Bullet to the Head is a classic Stallone starrer — a flick reeking of testosterone and action, a hint of old school meets new school, and quick witted dialogue courtesy of the action veteran. A formula for success? No doubt about it.
The film revolves around a case of double cross, when local hitman Jimmy Bobo (Sylvester Stallone), and his partner Louis find themselves in trouble after they get set up to take down a rogue policeman who knew too much about an unscrupulous real estate deal involving high level politicians, policemen, businessmen and gangsters. After Louis gets killed by an assassin named Keegan (Jason Momoa, Conan, Game of Thrones), Bobo tries to extract revenge on the mastermind of the hit with the aid of detective Taylor Kwon (Sung Kang, The Fast and the Furious franchise), whose disdain for Jimmy’s old school methods often leads to an odd couple-esque vibe between the two.
Bullet to the Head had a very simple plot, not exactly original but still watchable. Throwing in Sly into the mix was a surefire guarantee that the movie will sell to hard core action lovers, and for good reason. When Sly was younger, he boasted of a really tight physique and an air of machismo that he still carries around with him after playing iconic characters like Rocky and Rambo. What he brings to the table, now that he’s older, is this “been there done that” air which works well for the characters that he chooses to play nowadays. Sly wears his age like a badge of honor and he’s very comfortable with it. He embraces his old school roots and does not try to change to suit modern action standards. Instead, he makes today’s standards adapt to him.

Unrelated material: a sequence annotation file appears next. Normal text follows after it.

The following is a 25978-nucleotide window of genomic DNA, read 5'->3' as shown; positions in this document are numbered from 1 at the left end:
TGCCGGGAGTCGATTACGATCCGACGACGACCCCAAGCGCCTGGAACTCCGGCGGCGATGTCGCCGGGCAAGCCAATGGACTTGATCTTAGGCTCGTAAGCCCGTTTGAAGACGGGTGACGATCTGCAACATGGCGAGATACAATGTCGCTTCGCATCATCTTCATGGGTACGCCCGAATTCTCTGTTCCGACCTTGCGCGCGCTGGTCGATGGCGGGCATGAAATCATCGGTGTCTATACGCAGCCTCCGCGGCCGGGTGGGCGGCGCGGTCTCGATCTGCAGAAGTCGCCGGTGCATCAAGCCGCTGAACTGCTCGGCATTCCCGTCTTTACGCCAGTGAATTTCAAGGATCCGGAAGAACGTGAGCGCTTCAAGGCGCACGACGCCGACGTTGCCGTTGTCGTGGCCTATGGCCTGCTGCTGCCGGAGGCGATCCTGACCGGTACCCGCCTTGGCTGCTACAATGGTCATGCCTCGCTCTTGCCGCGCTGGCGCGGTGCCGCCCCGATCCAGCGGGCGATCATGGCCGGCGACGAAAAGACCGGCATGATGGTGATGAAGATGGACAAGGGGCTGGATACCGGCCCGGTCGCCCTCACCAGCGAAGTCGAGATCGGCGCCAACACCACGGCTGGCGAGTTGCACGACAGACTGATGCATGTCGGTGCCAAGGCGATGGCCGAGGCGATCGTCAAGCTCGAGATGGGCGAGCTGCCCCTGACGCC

This was very obvious in this film as writer-director Walter Hill decided to play off the contrast between Jimmy and Kwon’s character. Kwon was ultra modern and confident but most of the time, his character still had a lot to learn from Jimmy.
I liked that the script had a lot of sass. True, I would not have used the term to describe Stallone on any other occasion but his lines definitely had sass. There was also no shortage of racial jokes directed an Kwon but they were all delivered in a very humorous manner so they were not really offensive. Their back and forth made the movie fun and light despite the fact that they were being hunted down by a hulking beast of an assassin and that the entire system was working against them.
In truth, I thought that Sung Kang was underutilized in this film and would have liked for his character Kwon to have bigger action scenes. Since fighting was not really his M.O., some cool car chases could have been thrown in to play to his strengths.
All in all, Bullet to the Head was an enjoyable watch especially for fans of action. A lot of explosions, a great one on one towards the end between Stallone and Momoa (who is a vast improvement after his portrayal of Conan), gunfights, and stunts. Hardly a dull moment, as is expected of a Stallone movie. It did not disappoint.
By the way, Bullet to the Head is an adaptation of the French graphic novel Du Plomb Dans La Tete.